Pip's life as an ordinary country boy is destined to be unexceptional until a chain of mysterious events lead him away from his humble origins and up the social ladder. His efforts to become a London gentleman bring him into contact not just with the upper classes but also with dangerous criminals. Pip's desire to improve himself is matched only by his longing for the icy-hearted Estella, but secrets from the past impede his progress and he has many hard lessons to learn.
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He's a marvellous writer... He's very, very good -
A story of the traumas of sex and class. My favourite moment is the one where Magwitch makes his stumbling way up the shadowy staircase towards an unnerved but unsuspecting Pip: the halting but inexorable rise of the repressed 'from the darkness beneath' -
This was the author's last great work, the defects in it are as nearly imperceptible as spots on the sun or shadows on a sunlit sea -
I would always prefer to go get another Dickens off the shelf than pick up a new book by someone I've not read yet... I love the tradition of Dickens, where even the most minor walk-on characters are twitching and particular and alive -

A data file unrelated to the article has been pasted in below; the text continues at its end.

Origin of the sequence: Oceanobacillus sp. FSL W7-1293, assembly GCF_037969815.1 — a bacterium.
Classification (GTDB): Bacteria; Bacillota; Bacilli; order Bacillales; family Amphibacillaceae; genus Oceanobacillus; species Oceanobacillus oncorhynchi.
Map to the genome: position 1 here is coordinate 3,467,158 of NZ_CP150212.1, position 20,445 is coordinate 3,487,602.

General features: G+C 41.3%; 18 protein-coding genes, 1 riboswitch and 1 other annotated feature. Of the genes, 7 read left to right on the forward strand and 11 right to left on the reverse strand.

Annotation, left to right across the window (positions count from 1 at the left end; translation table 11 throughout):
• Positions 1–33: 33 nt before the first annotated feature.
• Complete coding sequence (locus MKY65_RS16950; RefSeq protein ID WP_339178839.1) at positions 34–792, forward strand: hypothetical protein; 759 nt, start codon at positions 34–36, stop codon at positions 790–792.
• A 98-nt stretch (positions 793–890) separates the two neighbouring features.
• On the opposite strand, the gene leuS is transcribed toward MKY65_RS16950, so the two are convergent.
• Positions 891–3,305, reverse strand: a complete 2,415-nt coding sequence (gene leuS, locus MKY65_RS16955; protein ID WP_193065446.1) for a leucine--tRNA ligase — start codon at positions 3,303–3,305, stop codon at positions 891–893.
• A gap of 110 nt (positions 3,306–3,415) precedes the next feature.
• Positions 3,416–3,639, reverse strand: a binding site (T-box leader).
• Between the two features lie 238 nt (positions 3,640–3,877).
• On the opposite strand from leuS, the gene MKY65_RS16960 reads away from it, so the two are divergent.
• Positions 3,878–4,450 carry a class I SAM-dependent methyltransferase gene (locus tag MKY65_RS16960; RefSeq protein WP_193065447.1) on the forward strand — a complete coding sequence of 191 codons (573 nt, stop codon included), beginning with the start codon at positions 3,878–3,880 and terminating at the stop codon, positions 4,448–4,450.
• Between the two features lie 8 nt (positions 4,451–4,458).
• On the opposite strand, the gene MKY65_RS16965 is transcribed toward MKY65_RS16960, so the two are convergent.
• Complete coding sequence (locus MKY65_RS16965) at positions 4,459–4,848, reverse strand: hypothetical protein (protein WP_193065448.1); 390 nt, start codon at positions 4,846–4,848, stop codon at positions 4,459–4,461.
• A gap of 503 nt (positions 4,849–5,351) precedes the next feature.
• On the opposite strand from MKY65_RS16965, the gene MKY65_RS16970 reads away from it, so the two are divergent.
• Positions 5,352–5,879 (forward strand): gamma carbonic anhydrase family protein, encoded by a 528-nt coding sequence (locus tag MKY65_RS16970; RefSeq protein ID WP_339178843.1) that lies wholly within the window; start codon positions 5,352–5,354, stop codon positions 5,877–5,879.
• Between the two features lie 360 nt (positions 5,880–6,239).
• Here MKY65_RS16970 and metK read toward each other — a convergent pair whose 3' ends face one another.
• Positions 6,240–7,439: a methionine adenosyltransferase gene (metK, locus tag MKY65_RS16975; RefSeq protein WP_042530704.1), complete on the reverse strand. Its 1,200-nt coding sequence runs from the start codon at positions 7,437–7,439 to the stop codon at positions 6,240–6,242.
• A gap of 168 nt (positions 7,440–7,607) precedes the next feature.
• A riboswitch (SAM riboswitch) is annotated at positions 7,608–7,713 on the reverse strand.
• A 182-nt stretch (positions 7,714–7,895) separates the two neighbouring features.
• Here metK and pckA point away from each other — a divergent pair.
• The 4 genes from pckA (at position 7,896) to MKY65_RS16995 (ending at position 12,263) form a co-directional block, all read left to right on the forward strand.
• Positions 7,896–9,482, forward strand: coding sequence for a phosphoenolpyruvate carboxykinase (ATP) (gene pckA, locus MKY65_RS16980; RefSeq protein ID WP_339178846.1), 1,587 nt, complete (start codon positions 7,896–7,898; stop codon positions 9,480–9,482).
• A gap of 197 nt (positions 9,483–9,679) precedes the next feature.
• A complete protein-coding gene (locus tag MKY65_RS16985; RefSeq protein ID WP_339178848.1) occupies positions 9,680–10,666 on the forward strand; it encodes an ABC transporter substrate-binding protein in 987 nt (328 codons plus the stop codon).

There is no one Dickens novel I could pick over all the others. Dickens is huge-like the sky. Pick any page of Dickens and it's immediately recognizable as him, yet he might be doing social satire, or farce, or horror, or a psychological study of a murderer-or any combination of these -
Charles Dickens was born on 7 February 1812 in Landport in Portsmouth. When he was twelve years old he was sent to work in a shoe polish factory because his father had been imprisoned for debt. The Pickwick Papers, his first commercial success, was published in 1836, the same year that he married Catherine Hogarth. The serialisation of Oliver Twist began in 1837 while The Pickwick Papers was still running. Dickens became a celebrity in America as well as Britain. He set up and edited the journals Household Words (1850-9) and All the Year Round (1859-70). Charles Dickens died on 9 June 1870 leaving his last novel, The Mystery of Edwin Drood, unfinished. He is buried in Westminster Abbey.